(4/509) Let the consumer decide? The regulation of commercial genetic testing.

OBJECTIVES: The development of predictive genetic tests provides a new area where consumers can gain knowledge of their health status and commercial opportunities. "Over-the-counter" or mail order genetic tests are most likely to provide information on carrier status or the risk of developing a multifactorial disease. The paper considers the social and ethical implications of individuals purchasing genetic tests and whether genetic information is different from other types of health information which individuals can obtain for themselves. DESIGN: The discussion is illustrated by findings from a questionnaire survey of university students as potential consumers. Topics covered included what health tests they had already used, expectations of genetic tests, willingness to pay, who should have access to the results and whether there need to be restrictions on such tests. SAMPLE-Six hundred and fifteen first-year students in the universities of Leuven, Cardiff, Central Lancashire, Vienna and Nijmegen studying either medicine or a non-science subject. RESULTS: Students were enthusiastic about genetic tests and had high expectations of their accuracy and usefulness but most thought they should be available through the health service and a minority thought that some tests, for example for sex selection, should not be available at all. There were few differences in responses by sex or subject of study but some by country. The paper also considers ethical and social issues outside the scope of a questionnaire survey of this type. CONCLUSION: To address some of these issues the sale of genetic tests to individuals can be made subject to ethical guidelines or codes of practice, for example to protect vulnerable groups, but there are fundamental social and ethical questions which such guidelines cannot address.  (+info)

(5/509) Open Source Software meets gene expression.

Use of the Open Source Software (OSS) development model has been crucial in a number of recent technological areas, including operating systems, applications and bioinformatics. The rationale for why OSS is often a better development model than proprietary development and some of the results of this model in the field of Gene Expression are reviewed. The paper concludes with a discussion of why funding agencies should endorse OSS and require funded software projects to be released Open Source.  (+info)

(6/509) Consumer-driven, patient-centered health care in the age of electronic information.

Americans are turning in increasing numbers to the Internet for information related to their health. Access to information that was previously difficult, if not impossible, for consumers to obtain has helped drive a shift in traditional roles for patients and physicians. Technology has made possible additional avenues for communication that can enhance new relationships. Ample opportunities exist for librarians to participate in a collaborative practice role, helping to serve the needs of both consumers and physicians as consumer-driven, patient-centered health care evolves to meet its full potential.  (+info)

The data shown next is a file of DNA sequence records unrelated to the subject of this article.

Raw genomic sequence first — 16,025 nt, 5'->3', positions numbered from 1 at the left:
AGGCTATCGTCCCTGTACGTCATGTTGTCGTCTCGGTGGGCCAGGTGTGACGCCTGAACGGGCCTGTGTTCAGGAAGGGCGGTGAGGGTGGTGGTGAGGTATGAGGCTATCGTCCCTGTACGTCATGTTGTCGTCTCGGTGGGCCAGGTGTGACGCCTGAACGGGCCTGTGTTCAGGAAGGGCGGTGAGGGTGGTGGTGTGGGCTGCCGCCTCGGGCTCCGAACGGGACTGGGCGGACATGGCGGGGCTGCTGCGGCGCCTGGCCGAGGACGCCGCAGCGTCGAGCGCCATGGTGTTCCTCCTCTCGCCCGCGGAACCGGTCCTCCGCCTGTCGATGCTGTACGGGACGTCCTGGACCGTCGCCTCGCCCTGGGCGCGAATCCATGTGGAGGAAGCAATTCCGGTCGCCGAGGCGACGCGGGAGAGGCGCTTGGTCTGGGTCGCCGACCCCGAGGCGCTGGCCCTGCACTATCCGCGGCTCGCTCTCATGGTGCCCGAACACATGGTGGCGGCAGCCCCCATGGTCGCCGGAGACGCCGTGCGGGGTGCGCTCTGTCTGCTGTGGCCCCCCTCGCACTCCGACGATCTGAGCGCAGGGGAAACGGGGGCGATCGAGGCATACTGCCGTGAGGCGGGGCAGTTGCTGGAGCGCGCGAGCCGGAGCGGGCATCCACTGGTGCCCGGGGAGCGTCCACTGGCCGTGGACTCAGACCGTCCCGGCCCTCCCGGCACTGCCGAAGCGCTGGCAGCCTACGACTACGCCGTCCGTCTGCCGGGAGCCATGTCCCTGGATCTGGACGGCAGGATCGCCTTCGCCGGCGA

(7/509) Personal health records: evaluation of functionality and utility.

OBJECTIVES: Web-based applications have been developed that allow patients to enter their own information into secure personal health records. These applications are being promoted as a means of providing patients and providers with universal access to updated medical information. The authors evaluated the functionality and utility of a selection of personal health records. DESIGN: A targeted search strategy was used to identify eleven Web sites promoting different personal health records. Specific criteria related to the entry and display of data elements were developed to evaluate the functionality of each PHR. Information abstracted from an actual case was used to create a series of representative PHRs. Output generated for review was evaluated to assess the accuracy and completeness of clinical information related to the diagnosis and treatment of specific disorders. RESULTS: The PHRs selected for review employed data entry methods that limited the range and content of patient-entered information related to medical history, medications, laboratory tests, diagnostic studies, and immunizations. Representative PHRs created with information abstracted from an actual case displayed varying amounts of information at basic and comprehensive levels of representation. CONCLUSIONS: Currently available PHRs demonstrate limited functionality. The data entry, validation, and information display methods they employ may limit their utility as representations of medical information.  (+info)